A plan of succession had been devised by Connie Mack. He envisioned the Mack and Shibe families perpetually controlling the Philadelphia Athletics (more on the Shibes later). Mack’s intentions were explained in his 1950 autobiography My 66 Years in the Big Leagues:
It is my desire always to have a Mack–Shibe combination in our national game. . . . My son Earle will succeed me as manager of the Philadelphia Athletics. My sons Roy and Connie, Jr ., will be associated in the business end and the financial operations. . . . Some people may charge me with forming a dynasty in our national game. Call it what you will. I assure you that the Macks and Shibes are imbued with the spirit of American democracy and will always remain true to the best traditions of American sportsmanship.23
After a brief playing career with the Athletics, consisting of one game in 1910, one game in 1911, and two games in 1914, Earle honed his managerial skills for a decade in the minor leagues. He managed teams in the North Carolina League and the Blue Ridge League. In 1924 he was called back to Philadelphia, where he served as the A’s coach and assistant manager, positions he would hold for the next twenty-six years.24 Occasionally, Earle would manage the club in his father’s absence. He was universally viewed, including by himself, as the A’s heir-apparent manager.25
Roy Mack also served his time in the minor leagues, but his role was in the front office, not on the field. He worked as business manager for the Baltimore Orioles for five years and then moved on to become president of the Newark Indians (later Bears). In 1924 he took over as general manager of the Portland Beavers of the Pacific Coast League—an Athletics-affiliated minorleague club. In 1936, Roy was named vice president and secretary of the Philadelphia A’s.26
Connie Mack Jr., a product of the senior Mack’s second marriage, also joined the A’s hierarchy. He learned the business of baseball while holding various positions—including managing the concession stands at Shibe Park—in the A’s organization in the years before the Second World War. Connie Jr. was appointed assistant treasurer of the Athletics in 1938, and in 1950 he was elevated to the position of club treasurer when Connie Sr. relinquished it.27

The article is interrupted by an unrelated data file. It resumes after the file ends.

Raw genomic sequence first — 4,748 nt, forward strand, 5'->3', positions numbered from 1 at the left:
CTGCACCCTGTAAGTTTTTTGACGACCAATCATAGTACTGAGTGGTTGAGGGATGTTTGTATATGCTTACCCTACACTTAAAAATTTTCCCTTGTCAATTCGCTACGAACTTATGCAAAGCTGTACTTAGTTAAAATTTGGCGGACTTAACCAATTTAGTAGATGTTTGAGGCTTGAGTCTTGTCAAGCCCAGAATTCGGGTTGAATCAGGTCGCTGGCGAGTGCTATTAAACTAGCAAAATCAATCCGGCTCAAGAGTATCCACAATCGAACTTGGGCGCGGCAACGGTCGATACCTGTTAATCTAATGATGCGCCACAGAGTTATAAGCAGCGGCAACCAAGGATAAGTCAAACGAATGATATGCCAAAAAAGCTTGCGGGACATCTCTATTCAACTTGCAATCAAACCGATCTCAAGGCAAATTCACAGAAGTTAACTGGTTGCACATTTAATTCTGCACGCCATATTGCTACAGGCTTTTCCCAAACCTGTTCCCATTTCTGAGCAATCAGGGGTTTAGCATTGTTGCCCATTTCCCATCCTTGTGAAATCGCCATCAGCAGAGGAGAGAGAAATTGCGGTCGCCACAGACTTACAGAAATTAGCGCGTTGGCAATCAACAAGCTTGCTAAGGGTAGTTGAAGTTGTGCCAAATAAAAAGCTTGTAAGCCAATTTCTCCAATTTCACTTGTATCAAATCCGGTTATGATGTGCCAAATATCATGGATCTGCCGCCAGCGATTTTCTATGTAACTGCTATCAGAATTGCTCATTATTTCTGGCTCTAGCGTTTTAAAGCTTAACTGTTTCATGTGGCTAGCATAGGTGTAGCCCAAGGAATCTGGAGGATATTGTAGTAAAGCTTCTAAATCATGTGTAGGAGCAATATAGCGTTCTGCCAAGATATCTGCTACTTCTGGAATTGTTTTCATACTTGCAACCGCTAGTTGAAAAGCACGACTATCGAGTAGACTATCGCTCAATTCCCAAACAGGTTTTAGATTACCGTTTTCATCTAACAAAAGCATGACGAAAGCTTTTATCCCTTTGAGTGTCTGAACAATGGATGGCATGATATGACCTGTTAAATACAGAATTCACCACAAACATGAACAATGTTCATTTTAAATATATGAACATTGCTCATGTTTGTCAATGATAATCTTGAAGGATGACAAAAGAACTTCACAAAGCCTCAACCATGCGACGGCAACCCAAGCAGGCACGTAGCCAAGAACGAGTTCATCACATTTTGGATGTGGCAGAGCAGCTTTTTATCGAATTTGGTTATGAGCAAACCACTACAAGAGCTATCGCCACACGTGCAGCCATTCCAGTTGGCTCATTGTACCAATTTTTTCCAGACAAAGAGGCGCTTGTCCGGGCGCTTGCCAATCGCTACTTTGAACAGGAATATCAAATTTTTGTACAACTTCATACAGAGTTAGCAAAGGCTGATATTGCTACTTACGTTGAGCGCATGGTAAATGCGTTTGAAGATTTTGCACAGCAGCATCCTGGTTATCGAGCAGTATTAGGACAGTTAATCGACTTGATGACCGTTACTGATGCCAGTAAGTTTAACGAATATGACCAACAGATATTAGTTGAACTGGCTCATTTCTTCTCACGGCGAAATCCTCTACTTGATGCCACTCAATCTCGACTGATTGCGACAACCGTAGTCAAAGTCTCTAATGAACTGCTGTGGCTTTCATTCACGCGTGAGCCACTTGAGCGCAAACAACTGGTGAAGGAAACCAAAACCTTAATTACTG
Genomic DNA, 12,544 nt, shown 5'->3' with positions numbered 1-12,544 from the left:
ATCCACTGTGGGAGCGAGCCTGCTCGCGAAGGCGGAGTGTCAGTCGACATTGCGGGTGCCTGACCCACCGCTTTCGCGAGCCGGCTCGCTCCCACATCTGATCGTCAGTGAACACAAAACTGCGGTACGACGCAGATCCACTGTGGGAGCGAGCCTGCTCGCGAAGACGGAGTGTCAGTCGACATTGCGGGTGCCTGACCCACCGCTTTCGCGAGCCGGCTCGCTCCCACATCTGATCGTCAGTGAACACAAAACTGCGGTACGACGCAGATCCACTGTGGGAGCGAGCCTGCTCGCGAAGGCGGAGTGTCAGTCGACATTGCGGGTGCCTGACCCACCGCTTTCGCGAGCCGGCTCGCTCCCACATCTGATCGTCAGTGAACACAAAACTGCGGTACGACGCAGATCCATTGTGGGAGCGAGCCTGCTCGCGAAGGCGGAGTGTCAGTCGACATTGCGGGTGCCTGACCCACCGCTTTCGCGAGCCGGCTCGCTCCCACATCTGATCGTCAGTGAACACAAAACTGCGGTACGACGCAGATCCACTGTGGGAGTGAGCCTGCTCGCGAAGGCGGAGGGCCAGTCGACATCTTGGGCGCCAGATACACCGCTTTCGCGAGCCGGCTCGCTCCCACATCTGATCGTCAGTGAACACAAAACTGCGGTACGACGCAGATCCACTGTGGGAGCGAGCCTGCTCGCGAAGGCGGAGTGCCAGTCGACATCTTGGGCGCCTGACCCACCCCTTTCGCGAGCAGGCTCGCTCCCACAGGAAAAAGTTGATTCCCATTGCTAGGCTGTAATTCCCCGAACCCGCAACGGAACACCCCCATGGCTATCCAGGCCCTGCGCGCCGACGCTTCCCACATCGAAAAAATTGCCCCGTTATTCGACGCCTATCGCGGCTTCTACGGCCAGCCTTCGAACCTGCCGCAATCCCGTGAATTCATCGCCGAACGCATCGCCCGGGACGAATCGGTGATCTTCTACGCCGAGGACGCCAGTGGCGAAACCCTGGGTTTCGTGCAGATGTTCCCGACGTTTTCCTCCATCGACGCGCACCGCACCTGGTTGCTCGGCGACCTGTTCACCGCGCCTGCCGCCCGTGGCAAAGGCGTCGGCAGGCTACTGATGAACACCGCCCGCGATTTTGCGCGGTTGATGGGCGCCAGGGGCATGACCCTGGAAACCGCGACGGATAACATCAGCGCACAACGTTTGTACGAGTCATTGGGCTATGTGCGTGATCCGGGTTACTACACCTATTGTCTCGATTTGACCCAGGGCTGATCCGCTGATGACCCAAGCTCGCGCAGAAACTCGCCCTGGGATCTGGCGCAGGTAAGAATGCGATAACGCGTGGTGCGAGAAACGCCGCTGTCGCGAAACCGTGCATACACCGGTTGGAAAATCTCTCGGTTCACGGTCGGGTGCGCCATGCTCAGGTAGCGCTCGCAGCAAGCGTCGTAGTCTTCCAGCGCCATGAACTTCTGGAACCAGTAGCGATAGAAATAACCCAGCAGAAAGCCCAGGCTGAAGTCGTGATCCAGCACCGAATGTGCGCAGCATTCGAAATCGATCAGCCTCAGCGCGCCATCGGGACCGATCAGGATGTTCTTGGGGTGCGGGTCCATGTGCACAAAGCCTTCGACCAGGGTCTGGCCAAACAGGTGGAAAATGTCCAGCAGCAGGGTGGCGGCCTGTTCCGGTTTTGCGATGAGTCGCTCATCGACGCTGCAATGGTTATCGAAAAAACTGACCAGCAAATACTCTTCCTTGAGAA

Then there was the Shibe–MacFarland family. Benjamin Franklin Shibe was the original president of the Philadelphia Athletics, and his sons, Tom and John, held the positions of vice president and secretary–business manager, respectively. When Ben Shibe died in 1922, Tom was elevated to the presidency of the club, while John added the vice presidency to his portfolio of responsibilities.28
Tom Shibe died in February 1936. His brother John became A’s president the same month, ensuring that a Shibe would remain in that position. With the positions of vice president and secretary now open, Roy Mack was brought into the front office, taking over both posts. John Shibe lasted less than one year in the job, resigning in August 1936, because of illness; he died in 1937. In January of that year, Connie Mack Sr. became A’s president, a position he would hold as long as the Athletics continued to call Philadelphia home.29